The proposition that global warming provides a threat to other species of creature is not new, and should not be surprising. In April researchers warned that climatic zones would shift rapidly as temperatures soar. Rare plant species in high mountain regions at the limit of their temperature range can hardly migrate downhill when conditions become uncomfortably warm. Coral reefs in the tropics provide shelter and habitat for a huge range of species, but if the corals bleach as the seas warm, then rarer species could vanish altogether. The loss of Arctic sea ice, notoriously, puts large terrestrial predators such as the polar bear at a disadvantage. If rainforests begin to parch, then the rare species that make their homes there will become even rarer. In January 2004, Chris Thomas of the University of Leeds and colleagues reported in Nature that climate change could provide stresses that could put at risk the survival of up to a million species: a quarter of all land plants and animals could face oblivion by 2050. A new report, just published in Frontiers in Ecology and the Environment, looks at the effect of climate change on what the authors call “the subnivium”: that ecosystem composed of plants and animals that sit out the worst of winter under a sheltering blanket of snow. The spring melt now occurs on average two weeks earlier, and northern hemisphere snow cover in March and April has diminished on average by more than three million square kilometres, according to a team from the University of Wisconsin-Madison. This apparent mellowing of conditions is in fact bad news for reptiles than can survive buried in the snow, but not, for instance, exposed to biting winds, sudden late frosts and blizzards; plants too that begin to grow too early can be killed off or diminished by the return of harsh conditions. Snow offers a stable micro-environment in which insects, reptiles, mammals and plants are at least safe from sudden change. If the snow retreats too soon, then plants and animals perish, and migrating bird species that depend on a diet of spring insects are also at risk.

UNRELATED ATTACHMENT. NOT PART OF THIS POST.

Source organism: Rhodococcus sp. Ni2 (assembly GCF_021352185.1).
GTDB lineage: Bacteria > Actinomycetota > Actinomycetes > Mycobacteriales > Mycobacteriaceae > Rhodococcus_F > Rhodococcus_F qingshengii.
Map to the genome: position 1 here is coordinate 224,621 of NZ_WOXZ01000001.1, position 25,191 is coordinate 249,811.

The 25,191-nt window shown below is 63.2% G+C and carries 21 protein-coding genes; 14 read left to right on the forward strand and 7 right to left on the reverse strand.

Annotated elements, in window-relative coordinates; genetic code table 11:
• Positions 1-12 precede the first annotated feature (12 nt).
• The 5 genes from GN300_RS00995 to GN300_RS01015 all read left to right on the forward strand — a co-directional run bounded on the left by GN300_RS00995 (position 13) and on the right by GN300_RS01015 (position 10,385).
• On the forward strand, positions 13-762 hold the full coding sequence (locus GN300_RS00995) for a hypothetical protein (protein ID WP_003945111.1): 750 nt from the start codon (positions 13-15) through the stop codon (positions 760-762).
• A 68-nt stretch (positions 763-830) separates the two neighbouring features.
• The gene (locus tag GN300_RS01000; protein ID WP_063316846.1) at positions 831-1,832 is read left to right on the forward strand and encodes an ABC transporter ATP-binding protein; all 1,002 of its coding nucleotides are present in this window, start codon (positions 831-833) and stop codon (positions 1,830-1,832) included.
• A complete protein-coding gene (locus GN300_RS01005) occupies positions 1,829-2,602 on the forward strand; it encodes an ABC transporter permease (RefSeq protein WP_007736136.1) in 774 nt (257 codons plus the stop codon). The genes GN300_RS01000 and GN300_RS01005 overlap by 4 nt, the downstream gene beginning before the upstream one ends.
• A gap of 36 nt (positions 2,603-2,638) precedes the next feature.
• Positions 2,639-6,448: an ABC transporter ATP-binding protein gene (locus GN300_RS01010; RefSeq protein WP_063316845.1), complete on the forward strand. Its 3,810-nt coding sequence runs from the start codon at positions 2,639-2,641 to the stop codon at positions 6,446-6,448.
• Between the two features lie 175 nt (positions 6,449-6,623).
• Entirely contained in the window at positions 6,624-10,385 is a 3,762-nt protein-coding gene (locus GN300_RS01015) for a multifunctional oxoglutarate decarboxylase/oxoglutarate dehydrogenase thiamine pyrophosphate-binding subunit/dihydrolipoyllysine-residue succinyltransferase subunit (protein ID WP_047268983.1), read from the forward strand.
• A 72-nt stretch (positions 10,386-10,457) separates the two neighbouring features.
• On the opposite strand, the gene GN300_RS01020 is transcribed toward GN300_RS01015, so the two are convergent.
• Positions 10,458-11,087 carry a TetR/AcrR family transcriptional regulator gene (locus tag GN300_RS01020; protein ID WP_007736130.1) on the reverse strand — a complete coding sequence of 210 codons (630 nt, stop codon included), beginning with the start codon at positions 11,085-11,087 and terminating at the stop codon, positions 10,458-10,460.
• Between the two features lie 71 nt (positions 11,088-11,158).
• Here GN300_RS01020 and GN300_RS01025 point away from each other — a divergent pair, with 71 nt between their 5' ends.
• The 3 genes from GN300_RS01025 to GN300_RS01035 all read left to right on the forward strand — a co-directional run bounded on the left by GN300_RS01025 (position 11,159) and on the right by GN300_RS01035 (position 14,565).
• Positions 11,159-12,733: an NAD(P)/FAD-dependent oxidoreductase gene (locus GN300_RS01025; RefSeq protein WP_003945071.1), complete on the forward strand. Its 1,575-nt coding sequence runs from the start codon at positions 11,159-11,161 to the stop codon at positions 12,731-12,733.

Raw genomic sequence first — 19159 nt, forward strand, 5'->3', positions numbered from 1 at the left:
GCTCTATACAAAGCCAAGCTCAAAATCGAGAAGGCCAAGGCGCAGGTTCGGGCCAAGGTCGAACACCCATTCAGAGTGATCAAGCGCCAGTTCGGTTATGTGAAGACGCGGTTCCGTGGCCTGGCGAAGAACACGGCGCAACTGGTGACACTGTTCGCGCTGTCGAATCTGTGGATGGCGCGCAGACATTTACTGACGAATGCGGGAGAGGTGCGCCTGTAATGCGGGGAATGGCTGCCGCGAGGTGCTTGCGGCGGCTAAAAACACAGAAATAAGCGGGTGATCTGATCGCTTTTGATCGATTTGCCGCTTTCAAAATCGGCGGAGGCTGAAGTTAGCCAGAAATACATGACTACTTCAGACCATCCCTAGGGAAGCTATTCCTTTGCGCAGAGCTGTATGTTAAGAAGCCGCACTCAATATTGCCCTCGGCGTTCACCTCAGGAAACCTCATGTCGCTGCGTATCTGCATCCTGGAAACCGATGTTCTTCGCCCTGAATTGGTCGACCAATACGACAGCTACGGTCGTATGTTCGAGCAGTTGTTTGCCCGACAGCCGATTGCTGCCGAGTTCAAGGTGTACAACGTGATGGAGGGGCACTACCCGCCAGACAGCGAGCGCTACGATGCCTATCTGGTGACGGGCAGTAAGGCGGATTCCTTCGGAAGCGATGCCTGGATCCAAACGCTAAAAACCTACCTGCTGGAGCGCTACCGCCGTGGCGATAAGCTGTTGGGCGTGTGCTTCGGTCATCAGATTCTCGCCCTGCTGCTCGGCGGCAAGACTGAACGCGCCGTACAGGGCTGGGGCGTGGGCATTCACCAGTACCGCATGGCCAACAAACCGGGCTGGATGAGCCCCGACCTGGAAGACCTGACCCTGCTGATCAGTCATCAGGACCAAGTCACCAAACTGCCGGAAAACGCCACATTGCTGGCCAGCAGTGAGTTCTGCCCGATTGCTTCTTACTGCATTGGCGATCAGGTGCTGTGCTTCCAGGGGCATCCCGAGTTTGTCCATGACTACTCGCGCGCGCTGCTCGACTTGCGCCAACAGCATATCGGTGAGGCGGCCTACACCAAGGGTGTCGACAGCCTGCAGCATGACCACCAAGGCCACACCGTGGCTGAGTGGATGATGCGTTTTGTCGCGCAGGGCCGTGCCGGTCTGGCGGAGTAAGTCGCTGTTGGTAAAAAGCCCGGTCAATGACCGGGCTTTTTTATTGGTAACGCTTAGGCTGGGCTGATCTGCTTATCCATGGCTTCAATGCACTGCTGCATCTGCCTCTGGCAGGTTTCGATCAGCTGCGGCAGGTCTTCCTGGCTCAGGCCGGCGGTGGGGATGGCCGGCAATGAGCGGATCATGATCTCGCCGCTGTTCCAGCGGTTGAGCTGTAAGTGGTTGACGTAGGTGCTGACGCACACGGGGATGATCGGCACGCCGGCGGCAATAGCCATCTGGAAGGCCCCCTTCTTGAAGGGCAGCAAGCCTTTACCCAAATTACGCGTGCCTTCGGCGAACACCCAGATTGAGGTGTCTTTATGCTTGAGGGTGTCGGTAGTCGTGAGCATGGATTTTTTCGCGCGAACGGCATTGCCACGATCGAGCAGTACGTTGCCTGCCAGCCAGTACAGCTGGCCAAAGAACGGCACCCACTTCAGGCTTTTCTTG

Buying time

  “There are thresholds beyond which some organisms just won’t be able to make a living”, says the lead author, Jonathan Paul, a forest ecologist. “The subnivium provides a stable environment, but it is also extremely delicate. Once that snow melts, things can change radically.” But this, once again, is research about the impact of global warming on creatures that already survive under precarious conditions. Many creatures are at risk of extinction simply because of loss of habitat, pollution, hunting, overfishing and the conversion of wilderness to agricultural lands, and all the other consequences of rapid human population growth:  global warming is just another potential stress for an already endangered animal or plant. Rachel Warren’s study in Nature Climate Change makes no predictions about extinction: it simply looks at what warming could do to climatic habitats. Her argument is simply that by cutting emissions immediately and slowing warming during this century to 2°C, these losses could be reduced, and could buy another four decades for species to adapt to the next 2°C rise. “While there has been much research on the effect of climate change on rare and endangered species, little has been known about how an increase in global temperature will affect more common species”, she says. “Our research predicts that climate change will greatly reduce the diversity of even very common species found in most parts of the world. This loss of global-scale diversity would significantly impoverish the biosphere and the ecosystem services it provides.” – Climate News Network